Devon and Cornwall PCC Tony Hogg to 'walk the beat'

Tony Hogg Tony Hogg said he hoped to connect with the public

Related Stories

The new police and crime commissioner (PCC) for Devon and Cornwall has said he will "walk the beat" to understand his force and region.

Conservative Tony Hogg was elected on Friday after securing 64,419 votes, 65.1% of the final vote.

Despite a turnout of 14.7%, Mr Hogg said his job was "very important".

He said his priorities included boosting the force's morale and focusing on helping young people "hovering on the edge of crime".

Authority 'failure'

"We've had a police authority for a number of years, they've worked hard, but they failed on one respect which is to connect with people in their policing area and that's one of my primary roles," he said.

"I want to look at all mechanisms - modern social media, emails - and more importantly dealing with people who don't access those system and getting out and walking around Devon and Cornwall and talking to people.

"I've pledged to walk the beat."

Mr Hogg said he hoped to provide strong leadership to the force which is expected to go from 3,500 officers to 2,800 by 2015 due to spending shortfalls.

Election investigation

"I've got a lot of listening and learning to do in the first instance but I will look within the first six months to the first year to give people the impression that there is someone there very committed to the job," he added.

The Electoral Commission is to look at the low turnout after fewer than 15% of voters turned out in the 41 English and Welsh police areas, a peacetime low.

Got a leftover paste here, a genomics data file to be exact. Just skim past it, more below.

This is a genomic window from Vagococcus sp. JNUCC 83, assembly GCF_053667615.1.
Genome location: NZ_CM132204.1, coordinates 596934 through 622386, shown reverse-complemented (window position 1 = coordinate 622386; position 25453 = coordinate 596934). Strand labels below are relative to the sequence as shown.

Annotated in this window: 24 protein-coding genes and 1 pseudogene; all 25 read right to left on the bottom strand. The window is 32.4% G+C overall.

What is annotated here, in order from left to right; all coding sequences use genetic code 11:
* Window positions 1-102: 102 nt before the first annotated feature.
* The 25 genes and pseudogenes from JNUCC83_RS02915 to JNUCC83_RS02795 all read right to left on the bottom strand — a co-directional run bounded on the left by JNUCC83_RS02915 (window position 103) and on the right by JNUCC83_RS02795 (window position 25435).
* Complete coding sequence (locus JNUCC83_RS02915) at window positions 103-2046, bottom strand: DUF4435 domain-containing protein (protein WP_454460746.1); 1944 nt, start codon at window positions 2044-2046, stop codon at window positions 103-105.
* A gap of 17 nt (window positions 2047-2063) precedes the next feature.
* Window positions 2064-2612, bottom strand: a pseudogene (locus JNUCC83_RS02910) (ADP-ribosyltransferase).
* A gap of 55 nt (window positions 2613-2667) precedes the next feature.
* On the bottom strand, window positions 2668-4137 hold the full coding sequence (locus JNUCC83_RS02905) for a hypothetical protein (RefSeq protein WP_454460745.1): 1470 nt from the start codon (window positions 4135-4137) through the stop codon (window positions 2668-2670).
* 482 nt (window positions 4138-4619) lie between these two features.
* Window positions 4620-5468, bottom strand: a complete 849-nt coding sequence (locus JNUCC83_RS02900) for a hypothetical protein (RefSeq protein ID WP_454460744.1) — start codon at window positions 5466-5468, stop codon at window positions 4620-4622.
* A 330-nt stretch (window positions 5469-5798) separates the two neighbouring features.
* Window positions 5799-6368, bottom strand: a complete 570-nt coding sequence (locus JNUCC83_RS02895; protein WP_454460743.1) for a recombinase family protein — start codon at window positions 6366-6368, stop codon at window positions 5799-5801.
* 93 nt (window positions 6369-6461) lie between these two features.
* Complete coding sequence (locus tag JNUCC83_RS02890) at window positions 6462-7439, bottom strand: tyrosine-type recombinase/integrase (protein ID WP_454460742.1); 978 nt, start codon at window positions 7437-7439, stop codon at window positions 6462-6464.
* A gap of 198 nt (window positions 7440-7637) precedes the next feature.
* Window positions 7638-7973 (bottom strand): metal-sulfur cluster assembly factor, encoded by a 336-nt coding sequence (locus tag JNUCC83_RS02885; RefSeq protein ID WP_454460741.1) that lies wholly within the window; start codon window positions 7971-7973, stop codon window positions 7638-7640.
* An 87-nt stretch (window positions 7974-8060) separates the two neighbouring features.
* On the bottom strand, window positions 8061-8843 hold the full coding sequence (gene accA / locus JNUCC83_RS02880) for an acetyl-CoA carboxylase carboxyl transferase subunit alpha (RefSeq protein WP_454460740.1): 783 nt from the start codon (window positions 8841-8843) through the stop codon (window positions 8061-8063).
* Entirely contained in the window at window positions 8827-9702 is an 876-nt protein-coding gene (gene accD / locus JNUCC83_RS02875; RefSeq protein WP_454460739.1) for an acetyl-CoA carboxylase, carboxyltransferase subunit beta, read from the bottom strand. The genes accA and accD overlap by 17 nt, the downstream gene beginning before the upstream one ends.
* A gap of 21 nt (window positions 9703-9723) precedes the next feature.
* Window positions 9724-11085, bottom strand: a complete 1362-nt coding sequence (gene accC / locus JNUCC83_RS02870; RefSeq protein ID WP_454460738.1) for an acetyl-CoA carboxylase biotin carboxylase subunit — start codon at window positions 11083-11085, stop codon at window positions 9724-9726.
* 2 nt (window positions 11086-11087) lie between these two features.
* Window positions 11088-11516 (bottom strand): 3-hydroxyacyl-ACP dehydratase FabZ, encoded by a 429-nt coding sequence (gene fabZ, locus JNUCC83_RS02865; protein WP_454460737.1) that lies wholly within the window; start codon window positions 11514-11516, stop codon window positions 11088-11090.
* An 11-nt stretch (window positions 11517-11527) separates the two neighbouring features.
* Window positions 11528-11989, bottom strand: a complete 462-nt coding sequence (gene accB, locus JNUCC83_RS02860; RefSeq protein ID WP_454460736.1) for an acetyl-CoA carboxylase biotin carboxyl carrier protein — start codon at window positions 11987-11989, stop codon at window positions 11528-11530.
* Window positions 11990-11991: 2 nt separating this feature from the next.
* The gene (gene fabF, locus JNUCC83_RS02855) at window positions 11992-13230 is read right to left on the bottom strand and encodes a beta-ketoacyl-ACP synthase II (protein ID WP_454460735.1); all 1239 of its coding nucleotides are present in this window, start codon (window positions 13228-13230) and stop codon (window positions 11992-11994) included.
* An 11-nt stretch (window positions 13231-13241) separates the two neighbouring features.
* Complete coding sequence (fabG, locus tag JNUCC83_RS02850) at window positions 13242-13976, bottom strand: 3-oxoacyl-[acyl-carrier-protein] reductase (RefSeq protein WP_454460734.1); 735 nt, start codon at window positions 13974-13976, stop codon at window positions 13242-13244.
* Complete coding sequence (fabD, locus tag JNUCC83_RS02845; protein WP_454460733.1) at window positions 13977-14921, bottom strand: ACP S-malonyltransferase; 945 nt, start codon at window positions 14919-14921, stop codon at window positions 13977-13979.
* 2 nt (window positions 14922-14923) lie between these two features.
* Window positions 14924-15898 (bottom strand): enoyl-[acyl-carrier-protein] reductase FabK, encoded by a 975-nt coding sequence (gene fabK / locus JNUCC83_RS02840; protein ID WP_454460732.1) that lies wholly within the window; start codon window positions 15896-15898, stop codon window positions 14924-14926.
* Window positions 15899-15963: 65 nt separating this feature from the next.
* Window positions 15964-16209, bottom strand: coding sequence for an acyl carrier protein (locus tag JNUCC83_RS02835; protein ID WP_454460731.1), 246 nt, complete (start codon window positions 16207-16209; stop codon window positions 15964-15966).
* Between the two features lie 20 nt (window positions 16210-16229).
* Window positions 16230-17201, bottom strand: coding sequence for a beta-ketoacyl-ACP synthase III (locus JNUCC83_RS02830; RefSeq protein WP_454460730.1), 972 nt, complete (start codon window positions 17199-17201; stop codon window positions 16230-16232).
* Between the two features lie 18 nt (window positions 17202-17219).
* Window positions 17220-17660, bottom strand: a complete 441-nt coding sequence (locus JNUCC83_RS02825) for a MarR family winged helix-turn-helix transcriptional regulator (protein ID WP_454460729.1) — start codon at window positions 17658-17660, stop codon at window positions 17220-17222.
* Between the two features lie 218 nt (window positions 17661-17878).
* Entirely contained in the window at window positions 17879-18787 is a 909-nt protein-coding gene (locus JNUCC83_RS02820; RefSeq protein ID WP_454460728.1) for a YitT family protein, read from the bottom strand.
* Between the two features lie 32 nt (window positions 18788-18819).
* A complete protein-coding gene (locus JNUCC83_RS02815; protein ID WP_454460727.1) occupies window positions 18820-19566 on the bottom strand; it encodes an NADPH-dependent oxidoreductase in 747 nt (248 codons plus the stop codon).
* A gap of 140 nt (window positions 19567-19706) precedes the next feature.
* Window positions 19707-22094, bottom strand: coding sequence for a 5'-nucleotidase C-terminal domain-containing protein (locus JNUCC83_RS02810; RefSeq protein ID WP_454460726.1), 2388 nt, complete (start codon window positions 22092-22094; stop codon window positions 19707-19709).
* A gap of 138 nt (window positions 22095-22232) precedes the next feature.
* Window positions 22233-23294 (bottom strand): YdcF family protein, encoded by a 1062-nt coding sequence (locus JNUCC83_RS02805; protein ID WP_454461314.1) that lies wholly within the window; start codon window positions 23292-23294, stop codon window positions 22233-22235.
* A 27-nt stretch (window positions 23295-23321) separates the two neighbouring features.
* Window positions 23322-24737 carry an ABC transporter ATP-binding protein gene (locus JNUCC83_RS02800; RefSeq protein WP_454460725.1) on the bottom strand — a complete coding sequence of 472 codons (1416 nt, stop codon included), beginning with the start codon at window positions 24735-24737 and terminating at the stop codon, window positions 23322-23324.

Mr Hogg said: "People should be concerned about it but we have to remember that this is the first time for this very new role.

"I think that people just didn't have enough information in enough time, so they didn't vote."

His official start date is 22 November, but Mr Hogg said he would start the job "immediately".

More on This Story

Related Stories

From other news sites

* May require registration or subscription

The BBC is not responsible for the content of external Internet sites

More England stories

RSS

Features

  • Baby being handed overFraught world

    The legal confusion over UK surrogate births


  • Bad resultsBlame game

    The best excuses to use when exam results don't make the grade


  • Police respond to a shooting in Santa MonicaTrigger decision

    What really happens before a police officer fires his gun?


  • Child injured by what activists say were two air strikes in the north-eastern Damascus suburb of Douma (3 August 2014)'No-one cares'

    Hope fades for Syrians one year after chemical attack


  • Lady AlbaGoing Gaga Watch

    Social media's use ahead of the independence referendum


BBC © 2014 The BBC is not responsible for the content of external sites. Read more.

This page is best viewed in an up-to-date web browser with style sheets (CSS) enabled. While you will be able to view the content of this page in your current browser, you will not be able to get the full visual experience. Please consider upgrading your browser software or enabling style sheets (CSS) if you are able to do so.